Wedding Cake, and Insights from Hyderabad Airport

Upon learning that it was our honeymoon, the servantile waiters at Vivanta Hotel in Aurangabad had one of the least delicious pineapple cakes we’ve ever tasted sent to our room. It was very sweet – they even lit a candle – and we mushed the fork around in it so it looked like we appreciated the culinary flop. Everything else at the hotel was delicious, though, and since we did not have a cake at our wedding, Josh took this first opportunity to smear the icing on my face.

pineapple cake

After a couple of days at the impressive 1500 year old caves of Aurangabad (one of which is is double the size of the Parthenian in Athens and involved scooping out an estimated 400,000 tons of rocks from a mountain side)

IMG_0643 IMG_0647 Photo Apr 09, 12 08 36 AM

 

… and a lovely stay at the Vivanta hotel, we boarded the plane for Hyderabad.

The airport toilets contained sage advice in every stall:

Hyderabad Toilet Wisdom

Hyderabad Toilet Wisdom

P1010613 P1010503

On a more frustrating note, the perils of being white (and even worse, American) in India are increasingly apparent. In the security line in Mumbai the personnel assisted no less than 5 women to elbow their way in front of me (I am interested in purchasing spiked shoulder pads should anyone know how to procure such things). And they would not sell a pack of gum to us for less than 150 rupees ($3).

But we have arrived to Vivek’s welcoming family, serendipitously on the Hindu New Year, and have been treated to our first warm taste of family life and cooking in India. And some normally priced gum 🙂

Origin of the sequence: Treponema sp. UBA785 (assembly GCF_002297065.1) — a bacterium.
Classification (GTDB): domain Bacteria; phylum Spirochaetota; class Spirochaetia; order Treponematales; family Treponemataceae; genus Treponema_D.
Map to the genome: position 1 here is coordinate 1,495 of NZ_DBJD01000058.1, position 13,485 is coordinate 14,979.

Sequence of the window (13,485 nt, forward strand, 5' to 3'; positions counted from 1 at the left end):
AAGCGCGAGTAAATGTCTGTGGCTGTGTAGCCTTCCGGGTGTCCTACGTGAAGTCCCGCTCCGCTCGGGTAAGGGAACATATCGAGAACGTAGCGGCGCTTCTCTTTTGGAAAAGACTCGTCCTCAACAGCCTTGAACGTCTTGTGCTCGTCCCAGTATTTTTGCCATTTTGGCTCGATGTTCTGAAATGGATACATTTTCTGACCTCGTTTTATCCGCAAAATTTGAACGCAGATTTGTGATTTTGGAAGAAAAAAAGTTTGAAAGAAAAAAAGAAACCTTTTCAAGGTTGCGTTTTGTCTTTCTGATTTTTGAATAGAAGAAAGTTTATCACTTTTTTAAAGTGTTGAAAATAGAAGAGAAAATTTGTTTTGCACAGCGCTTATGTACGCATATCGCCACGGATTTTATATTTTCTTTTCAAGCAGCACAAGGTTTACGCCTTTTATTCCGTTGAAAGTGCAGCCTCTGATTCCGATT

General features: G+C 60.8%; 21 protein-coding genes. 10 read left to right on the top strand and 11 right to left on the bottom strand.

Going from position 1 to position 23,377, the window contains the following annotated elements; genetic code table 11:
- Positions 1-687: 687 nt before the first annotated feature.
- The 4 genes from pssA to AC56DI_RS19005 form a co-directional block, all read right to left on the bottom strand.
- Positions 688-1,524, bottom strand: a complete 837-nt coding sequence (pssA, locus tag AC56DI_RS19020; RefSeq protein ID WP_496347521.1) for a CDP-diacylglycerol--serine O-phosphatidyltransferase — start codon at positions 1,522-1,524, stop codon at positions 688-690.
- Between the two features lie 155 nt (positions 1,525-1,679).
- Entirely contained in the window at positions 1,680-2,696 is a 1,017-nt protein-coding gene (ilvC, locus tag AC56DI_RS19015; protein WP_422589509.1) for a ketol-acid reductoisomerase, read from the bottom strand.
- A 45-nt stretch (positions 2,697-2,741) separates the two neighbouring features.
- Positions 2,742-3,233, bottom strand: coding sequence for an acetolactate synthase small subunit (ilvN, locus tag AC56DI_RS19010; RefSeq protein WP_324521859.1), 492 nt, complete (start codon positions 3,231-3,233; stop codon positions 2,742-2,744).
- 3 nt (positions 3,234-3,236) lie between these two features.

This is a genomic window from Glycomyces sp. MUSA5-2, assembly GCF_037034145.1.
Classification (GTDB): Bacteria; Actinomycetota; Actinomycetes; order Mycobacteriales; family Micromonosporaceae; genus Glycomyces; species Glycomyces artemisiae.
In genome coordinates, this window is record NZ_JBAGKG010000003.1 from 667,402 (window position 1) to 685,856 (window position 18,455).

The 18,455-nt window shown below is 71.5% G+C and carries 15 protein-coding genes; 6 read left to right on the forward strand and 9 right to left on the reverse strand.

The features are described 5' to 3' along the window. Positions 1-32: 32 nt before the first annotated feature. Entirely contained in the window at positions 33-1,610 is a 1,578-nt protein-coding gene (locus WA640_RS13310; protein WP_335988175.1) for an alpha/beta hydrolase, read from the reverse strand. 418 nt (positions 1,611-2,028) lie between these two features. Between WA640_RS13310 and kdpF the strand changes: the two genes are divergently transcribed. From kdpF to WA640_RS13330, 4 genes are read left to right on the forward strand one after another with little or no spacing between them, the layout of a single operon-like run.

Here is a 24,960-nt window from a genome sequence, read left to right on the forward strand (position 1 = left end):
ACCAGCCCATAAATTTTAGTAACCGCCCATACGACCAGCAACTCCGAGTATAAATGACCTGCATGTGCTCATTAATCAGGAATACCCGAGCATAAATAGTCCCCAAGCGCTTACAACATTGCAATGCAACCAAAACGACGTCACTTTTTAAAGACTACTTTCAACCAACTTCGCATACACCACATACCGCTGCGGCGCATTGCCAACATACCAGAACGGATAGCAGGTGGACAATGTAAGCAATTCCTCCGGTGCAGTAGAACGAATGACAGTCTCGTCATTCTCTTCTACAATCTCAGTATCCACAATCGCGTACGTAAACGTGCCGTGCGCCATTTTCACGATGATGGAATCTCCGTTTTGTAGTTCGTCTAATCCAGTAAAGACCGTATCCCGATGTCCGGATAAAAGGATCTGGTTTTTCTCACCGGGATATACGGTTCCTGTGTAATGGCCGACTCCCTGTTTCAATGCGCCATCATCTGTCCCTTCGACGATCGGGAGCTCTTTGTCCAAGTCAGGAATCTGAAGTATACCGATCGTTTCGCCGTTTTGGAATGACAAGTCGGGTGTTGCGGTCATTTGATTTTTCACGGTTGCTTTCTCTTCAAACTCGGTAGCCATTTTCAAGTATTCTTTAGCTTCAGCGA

Aloha from Hyderabad.

-j&d

Tushita Bound: 10 Days of Silent Meditation

We are off for a 10-day Introduction to Buddhism at the Tushita Institute, where we will learn about the mind and emotions, karma, love and compassion and the nature of reality.

No phones, no iPads, no kindles, no blogging. Below is a description of our activities for the coming days, and photos can be found on their website gallery.

The Gompa

 

 

Typical Introduction to Buddhism Course Schedule

This is the approximate schedule for 10-Day residential Introduction to Buddhism courses.

Please note that the schedule may vary slightly from course to course, and may change at short notice. Check-In always begins at 1pm and we will post printed versions of the specific schedule around the centre during your course.

Schedule for Shorter Residential Courses: Sometimes our Introduction courses are shorter than 10-days in duration; in which case, the schedule below will remain the same on the check-in and check-out days, and for the body of the course (Teaching and Meditation program) but will not have the 2 days of Intensive Meditation at the end.

Day 1 – Check-In Day

1:00pm Check-in/Registration (in the Dining Hall)
4:30pm Welcome and Introductory talk
6:15pm Dinner
8:00pm Course Introduction

Days 2 to 7 – The Body of the Course (Teaching & Meditation Program)

6:00am Wake up
6.45 – 7.30am Mindfulness Meditation
7:30am Breakfast
9:00 – 11:00am Teaching
11:15 – 12:00pm Stretching (if teacher available) or Walking Meditation
12:00 – 2:00pm Lunch & Karma Yoga Jobs
2:00 – 3:00pm Discussion Groups
3pm Tea Break
3:30 – 5:00pm Teaching
5:30 – 6:15pm Guided Meditation
6:15pm Dinner
7:30pm Guided Meditation

Days 8 & 9 – 2-days of Intensive Meditation

6:00am  Wake up
6:45 – 7:30am Mindfulness Meditation
7:30am Breakfast
9:00 – 9:45am Guided Meditation
10:10 – 10:55am Guided Meditation
11:20 – 12:05pm Guided Meditation
12:00 – 2:15pm Lunch & Karma Yoga Jobs
2:15 – 3:00pm Guided Meditation
3pm Tea Break
3:45 – 4:30pm Guided Meditation
5:00 – 6:15pm Dharma Video
6:15pm Dinner
7:30pm Guided Meditation